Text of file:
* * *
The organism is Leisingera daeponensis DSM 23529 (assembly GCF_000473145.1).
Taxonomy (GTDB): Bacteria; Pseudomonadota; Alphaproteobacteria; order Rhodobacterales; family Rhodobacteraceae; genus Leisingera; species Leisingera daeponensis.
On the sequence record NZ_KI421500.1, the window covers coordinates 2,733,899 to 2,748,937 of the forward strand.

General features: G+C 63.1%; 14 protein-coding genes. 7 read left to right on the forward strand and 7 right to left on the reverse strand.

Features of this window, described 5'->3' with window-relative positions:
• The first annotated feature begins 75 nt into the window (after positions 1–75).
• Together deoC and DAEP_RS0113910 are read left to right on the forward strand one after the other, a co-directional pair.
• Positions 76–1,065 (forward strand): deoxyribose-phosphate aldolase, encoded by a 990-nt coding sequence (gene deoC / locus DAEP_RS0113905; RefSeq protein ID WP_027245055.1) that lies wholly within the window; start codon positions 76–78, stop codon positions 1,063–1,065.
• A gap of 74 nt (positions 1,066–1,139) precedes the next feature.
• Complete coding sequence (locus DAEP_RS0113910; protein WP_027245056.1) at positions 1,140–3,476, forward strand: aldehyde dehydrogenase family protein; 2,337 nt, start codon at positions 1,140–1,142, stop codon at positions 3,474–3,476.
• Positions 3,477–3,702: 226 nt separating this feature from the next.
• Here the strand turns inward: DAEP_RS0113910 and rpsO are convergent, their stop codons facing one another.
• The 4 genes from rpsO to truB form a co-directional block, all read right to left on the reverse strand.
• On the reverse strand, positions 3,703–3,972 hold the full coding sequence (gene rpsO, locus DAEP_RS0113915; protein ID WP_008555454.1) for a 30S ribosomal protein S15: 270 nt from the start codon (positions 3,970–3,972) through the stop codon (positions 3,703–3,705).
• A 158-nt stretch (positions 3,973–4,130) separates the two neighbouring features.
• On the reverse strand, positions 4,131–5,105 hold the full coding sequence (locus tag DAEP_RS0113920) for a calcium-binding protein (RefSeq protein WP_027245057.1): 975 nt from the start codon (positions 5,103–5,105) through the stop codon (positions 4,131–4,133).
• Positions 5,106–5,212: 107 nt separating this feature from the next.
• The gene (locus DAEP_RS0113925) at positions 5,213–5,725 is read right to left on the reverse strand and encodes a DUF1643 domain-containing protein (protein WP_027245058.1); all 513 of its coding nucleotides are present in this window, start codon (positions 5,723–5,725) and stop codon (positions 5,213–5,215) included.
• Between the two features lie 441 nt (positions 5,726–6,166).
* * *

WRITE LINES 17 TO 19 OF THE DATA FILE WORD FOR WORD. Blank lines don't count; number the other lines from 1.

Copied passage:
• Positions 5,106–5,212: 107 nt separating this feature from the next.
• The gene (locus DAEP_RS0113925) at positions 5,213–5,725 is read right to left on the reverse strand and encodes a DUF1643 domain-containing protein (protein WP_027245058.1); all 513 of its coding nucleotides are present in this window, start codon (positions 5,723–5,725) and stop codon (positions 5,213–5,215) included.
• Between the two features lie 441 nt (positions 5,726–6,166).